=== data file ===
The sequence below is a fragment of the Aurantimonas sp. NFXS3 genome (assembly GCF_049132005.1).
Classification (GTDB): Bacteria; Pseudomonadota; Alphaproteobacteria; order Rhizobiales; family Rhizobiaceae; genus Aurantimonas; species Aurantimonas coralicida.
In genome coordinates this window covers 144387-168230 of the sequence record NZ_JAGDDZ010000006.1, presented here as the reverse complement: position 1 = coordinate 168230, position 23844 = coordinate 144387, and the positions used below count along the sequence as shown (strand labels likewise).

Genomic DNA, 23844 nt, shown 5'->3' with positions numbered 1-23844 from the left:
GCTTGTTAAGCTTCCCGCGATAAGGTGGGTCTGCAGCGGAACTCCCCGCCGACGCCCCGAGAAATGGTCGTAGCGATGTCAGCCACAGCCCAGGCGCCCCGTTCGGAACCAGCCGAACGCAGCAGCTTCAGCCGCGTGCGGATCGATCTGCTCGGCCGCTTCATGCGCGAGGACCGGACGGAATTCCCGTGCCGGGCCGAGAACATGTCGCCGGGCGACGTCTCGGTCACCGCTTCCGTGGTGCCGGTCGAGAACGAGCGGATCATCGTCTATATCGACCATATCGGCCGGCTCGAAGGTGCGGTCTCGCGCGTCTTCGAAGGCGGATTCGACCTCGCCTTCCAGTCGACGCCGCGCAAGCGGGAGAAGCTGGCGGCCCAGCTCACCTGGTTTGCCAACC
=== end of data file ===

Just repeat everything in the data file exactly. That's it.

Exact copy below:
The sequence below is a fragment of the Aurantimonas sp. NFXS3 genome (assembly GCF_049132005.1).
Classification (GTDB): Bacteria; Pseudomonadota; Alphaproteobacteria; order Rhizobiales; family Rhizobiaceae; genus Aurantimonas; species Aurantimonas coralicida.
In genome coordinates this window covers 144387-168230 of the sequence record NZ_JAGDDZ010000006.1, presented here as the reverse complement: position 1 = coordinate 168230, position 23844 = coordinate 144387, and the positions used below count along the sequence as shown (strand labels likewise).

Genomic DNA, 23844 nt, shown 5'->3' with positions numbered 1-23844 from the left:
GCTTGTTAAGCTTCCCGCGATAAGGTGGGTCTGCAGCGGAACTCCCCGCCGACGCCCCGAGAAATGGTCGTAGCGATGTCAGCCACAGCCCAGGCGCCCCGTTCGGAACCAGCCGAACGCAGCAGCTTCAGCCGCGTGCGGATCGATCTGCTCGGCCGCTTCATGCGCGAGGACCGGACGGAATTCCCGTGCCGGGCCGAGAACATGTCGCCGGGCGACGTCTCGGTCACCGCTTCCGTGGTGCCGGTCGAGAACGAGCGGATCATCGTCTATATCGACCATATCGGCCGGCTCGAAGGTGCGGTCTCGCGCGTCTTCGAAGGCGGATTCGACCTCGCCTTCCAGTCGACGCCGCGCAAGCGGGAGAAGCTGGCGGCCCAGCTCACCTGGTTTGCCAACC